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Do Music-Lovers Still Need Record Stores?

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Most people who walked into a music store on Saturday, April 17 were checking out Record Store Day. Independent store owners put the holiday into motion in 2007, and the promotion has since spread to over 700 small-fry shops around the United States. This year, most stores celebrated the day with a good deal of fanfare: limited RSD albums, fat discounts, and in-store concerts featuring the likes of The Smashing Pumpkins, Yo La Tengo, and Drive-By Truckers.

Me, I walked into a music store on Saturday, April 17 for experiment's sake. I'm all for the basic philosophy of RSD, for recognizing the corner shop as a vibrant cornerstone of musical conversation and enlightenment. But, really, is that still what my record shops are about? And I walked into a music store on Sunday, April 18th, to continue my experiment. After the limited-edition clear vinyl releases sell out and the bands get their gear out of the crowded store corners, what happens on the day after Record Store Day?

Used to be, I had a great relationship with my favorite stores. I'd talk up the clerks, pick through the crates of new and used vinyl, and hang around long enough to ask just what the hell song was playing on the shop's PA. I was that guy at the store; when I got mistaken as a clerk once, I played along for a minute.

Many of those shops have since closed, moved, or downsized. Every town seems to have a closed-store story these days--bills piled up, or the landlord killed the lease in favor of another tenant--which means every town has lost at least one music-picking genius. Conveniently, my favorite source now works his music-wise magic on an iPod at while tending bar. (If the pub's too loud, he'll hold the iPod screen to my face so I can scrawl the band name on a napkin.)

Two years have passed since my record store heyday. That means even without a bartender's suggestions, I've since adjusted. I can fake being a record store clerk more easily than ever, but instead of listening to promo CDs from a box behind a store counter, I can pick through free MP3s on blogs, BitTorrent sites, and my friends' USB sticks. I'm the kind who likes setting aside a night or two a week to find musical gems online--the way a bored clerk would during an eight-hour shift, I suppose.

As a result, I no longer shop at music stores as often. When I do, I tend to know what I want and walk right to the associated rack. Yet I still linger around, not just to browse but also to hope that conversations will bubble up with a clerk or another customer--"Have you read the 33 1/3 book about that record?" a doughy, early-30s guy might say as I finger a Big Star record. Yet in spite of everybody around, nobody interacts. We may as well have our eyes glued to computer screens in a coffee shop.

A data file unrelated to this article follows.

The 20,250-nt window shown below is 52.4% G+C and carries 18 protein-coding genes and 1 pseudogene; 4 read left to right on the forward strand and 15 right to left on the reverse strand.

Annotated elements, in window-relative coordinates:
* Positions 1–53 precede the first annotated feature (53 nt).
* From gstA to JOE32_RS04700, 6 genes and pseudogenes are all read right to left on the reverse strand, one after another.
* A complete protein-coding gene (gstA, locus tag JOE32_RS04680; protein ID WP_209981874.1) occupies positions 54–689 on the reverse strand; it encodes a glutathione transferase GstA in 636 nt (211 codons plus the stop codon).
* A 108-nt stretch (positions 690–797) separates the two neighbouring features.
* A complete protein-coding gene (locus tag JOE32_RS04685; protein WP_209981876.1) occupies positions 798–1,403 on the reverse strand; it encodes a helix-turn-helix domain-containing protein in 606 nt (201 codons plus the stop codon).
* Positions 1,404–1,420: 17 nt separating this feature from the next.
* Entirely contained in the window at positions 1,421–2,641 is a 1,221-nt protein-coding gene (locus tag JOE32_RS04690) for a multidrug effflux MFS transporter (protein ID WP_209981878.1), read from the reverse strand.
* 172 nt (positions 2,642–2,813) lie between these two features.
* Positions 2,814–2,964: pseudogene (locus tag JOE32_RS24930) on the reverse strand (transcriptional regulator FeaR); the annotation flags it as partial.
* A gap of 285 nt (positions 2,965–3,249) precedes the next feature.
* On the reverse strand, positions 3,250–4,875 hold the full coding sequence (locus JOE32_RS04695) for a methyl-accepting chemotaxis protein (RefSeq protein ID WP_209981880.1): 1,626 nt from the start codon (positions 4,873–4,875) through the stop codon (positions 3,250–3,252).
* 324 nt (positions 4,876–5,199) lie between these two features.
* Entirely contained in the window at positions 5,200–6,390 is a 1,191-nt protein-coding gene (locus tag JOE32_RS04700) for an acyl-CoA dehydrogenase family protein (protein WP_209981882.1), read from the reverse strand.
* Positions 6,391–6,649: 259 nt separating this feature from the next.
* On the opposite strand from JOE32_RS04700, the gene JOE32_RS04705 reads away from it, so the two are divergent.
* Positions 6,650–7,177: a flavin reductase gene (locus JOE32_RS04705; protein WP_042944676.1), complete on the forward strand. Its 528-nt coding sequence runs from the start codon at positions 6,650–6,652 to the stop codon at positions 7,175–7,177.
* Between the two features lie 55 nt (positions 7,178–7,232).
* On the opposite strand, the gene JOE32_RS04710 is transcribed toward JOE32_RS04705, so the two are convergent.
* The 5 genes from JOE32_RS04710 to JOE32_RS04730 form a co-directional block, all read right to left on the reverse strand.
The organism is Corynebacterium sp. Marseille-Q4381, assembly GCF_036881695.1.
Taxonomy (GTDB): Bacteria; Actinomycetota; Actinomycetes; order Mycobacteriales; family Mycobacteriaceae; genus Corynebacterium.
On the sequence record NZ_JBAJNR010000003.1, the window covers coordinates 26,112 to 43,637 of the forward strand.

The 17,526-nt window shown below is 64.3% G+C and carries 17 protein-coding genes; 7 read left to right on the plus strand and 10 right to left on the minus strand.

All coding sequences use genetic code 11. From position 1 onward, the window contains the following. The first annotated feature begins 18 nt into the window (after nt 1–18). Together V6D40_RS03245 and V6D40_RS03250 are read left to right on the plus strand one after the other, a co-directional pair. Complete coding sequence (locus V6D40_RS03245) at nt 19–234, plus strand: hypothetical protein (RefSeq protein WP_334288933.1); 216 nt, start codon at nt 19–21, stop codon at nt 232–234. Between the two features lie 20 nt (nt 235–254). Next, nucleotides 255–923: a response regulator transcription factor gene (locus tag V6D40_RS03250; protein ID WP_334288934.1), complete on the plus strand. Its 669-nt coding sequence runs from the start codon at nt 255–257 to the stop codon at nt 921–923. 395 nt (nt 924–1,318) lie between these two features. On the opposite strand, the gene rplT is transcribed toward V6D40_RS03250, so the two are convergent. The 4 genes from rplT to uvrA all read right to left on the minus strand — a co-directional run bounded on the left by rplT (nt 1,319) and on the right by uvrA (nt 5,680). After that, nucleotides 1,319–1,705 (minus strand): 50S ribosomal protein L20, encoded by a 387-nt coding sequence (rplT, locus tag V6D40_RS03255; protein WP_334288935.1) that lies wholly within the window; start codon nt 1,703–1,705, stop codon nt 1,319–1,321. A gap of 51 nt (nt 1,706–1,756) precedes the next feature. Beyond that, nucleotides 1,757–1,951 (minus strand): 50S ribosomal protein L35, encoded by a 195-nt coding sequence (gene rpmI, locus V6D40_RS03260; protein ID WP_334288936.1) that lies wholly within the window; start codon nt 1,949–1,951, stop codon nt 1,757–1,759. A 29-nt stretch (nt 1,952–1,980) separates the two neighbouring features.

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Sam Machkovech

I went to Easy Street Records in Seattle on Record Store Day, and the place was packed. RSD placards littered the CD and vinyl racks, mostly advertising the shop's 10 percent sale on all albums but also showing quotes from musicians about their favorite record stores. Some were long-winded (Henry Rollins, Robyn Hitchcock), calling their favorite shops "libraries" and "gathering places" that rivaled anything a Wal-Mart or Target could offer. Others were more succinct; country musician Shelby Lynne won out with the proclamation, "You can't roll a joint on an iPod; buy vinyl!"

The stories got my full attention, but after the 10th one, I rolled my eyes. Touting the glory of an indie record store within an indie record store? Who are the stores trying to convince here? At Easy Street, I found a lot of things: customers, albums, discounts, T-shirts, vinyl, little recommendation cards attached to listening stations, and so on. But I couldn't find most of the RSD-specific, limited-edition merchandise I'd heard about--not the Built To Spill 7" vinyl; not the bizarre Weezer RSD EP, complete with a Kenny G duet (??); not even the limited offering from rising Seattle pop-rock outfit Telekinesis.

Nor could I find a helpful staffer. Three clerks manned the register, and with so many shoppers that day, I didn't blame 'em. The other clerks I saw camped out at the used CD kiosk, gabbing with a doughy, early-30s guy and giving me a snooty look as I approached.

I could have interrupted with an "excuse me," but after picking through the racks a second time and finding nothing, I assumed every RSD release I wanted was sold out. So, I went home and downloaded free copies of every RSD album I wanted. My computer responded with neither awkward interruptions nor snooty looks.

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Sam Machkovech is a freelance arts and tech writer based in Seattle, WA. More

Sam Machkovech is a freelance arts and tech writer based in Seattle. He began his career in high school as a nationally syndicated video games critic at the Dallas Morning News, eventually taking up the mantle of music section editor at Dallas weekly paper the Dallas Observer. His writing has since appeared in Seattle weekly The Stranger, in-flight magazine American Way, now-defunct music magazine HARP, gaming blog The Escapist, and Dallas business monthly Dallas CEO. He currently serves as a games and tech columnist for Seattle web site PubliCola.net, as well as a volunteer tutor at the all-ages writing advocacy group 826 Seattle.

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